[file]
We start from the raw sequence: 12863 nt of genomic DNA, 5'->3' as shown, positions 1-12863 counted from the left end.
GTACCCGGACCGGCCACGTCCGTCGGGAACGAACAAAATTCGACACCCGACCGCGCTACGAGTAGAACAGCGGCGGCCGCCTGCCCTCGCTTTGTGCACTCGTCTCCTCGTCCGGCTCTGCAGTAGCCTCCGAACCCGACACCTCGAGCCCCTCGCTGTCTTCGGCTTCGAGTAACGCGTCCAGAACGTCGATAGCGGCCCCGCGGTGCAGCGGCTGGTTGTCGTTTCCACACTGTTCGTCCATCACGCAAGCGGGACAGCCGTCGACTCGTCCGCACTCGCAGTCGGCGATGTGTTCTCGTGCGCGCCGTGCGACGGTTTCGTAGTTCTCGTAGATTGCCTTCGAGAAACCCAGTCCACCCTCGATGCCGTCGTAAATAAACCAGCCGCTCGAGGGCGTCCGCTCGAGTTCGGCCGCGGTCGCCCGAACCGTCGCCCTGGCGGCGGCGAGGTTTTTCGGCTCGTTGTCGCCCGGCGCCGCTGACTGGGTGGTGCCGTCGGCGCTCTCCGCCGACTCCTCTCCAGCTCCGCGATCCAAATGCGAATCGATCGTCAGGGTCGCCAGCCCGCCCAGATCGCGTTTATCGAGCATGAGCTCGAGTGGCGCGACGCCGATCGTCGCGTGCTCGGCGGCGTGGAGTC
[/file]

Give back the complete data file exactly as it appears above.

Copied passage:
We start from the raw sequence: 12863 nt of genomic DNA, 5'->3' as shown, positions 1-12863 counted from the left end.
GTACCCGGACCGGCCACGTCCGTCGGGAACGAACAAAATTCGACACCCGACCGCGCTACGAGTAGAACAGCGGCGGCCGCCTGCCCTCGCTTTGTGCACTCGTCTCCTCGTCCGGCTCTGCAGTAGCCTCCGAACCCGACACCTCGAGCCCCTCGCTGTCTTCGGCTTCGAGTAACGCGTCCAGAACGTCGATAGCGGCCCCGCGGTGCAGCGGCTGGTTGTCGTTTCCACACTGTTCGTCCATCACGCAAGCGGGACAGCCGTCGACTCGTCCGCACTCGCAGTCGGCGATGTGTTCTCGTGCGCGCCGTGCGACGGTTTCGTAGTTCTCGTAGATTGCCTTCGAGAAACCCAGTCCACCCTCGATGCCGTCGTAAATAAACCAGCCGCTCGAGGGCGTCCGCTCGAGTTCGGCCGCGGTCGCCCGAACCGTCGCCCTGGCGGCGGCGAGGTTTTTCGGCTCGTTGTCGCCCGGCGCCGCTGACTGGGTGGTGCCGTCGGCGCTCTCCGCCGACTCCTCTCCAGCTCCGCGATCCAAATGCGAATCGATCGTCAGGGTCGCCAGCCCGCCCAGATCGCGTTTATCGAGCATGAGCTCGAGTGGCGCGACGCCGATCGTCGCGTGCTCGGCGGCGTGGAGTC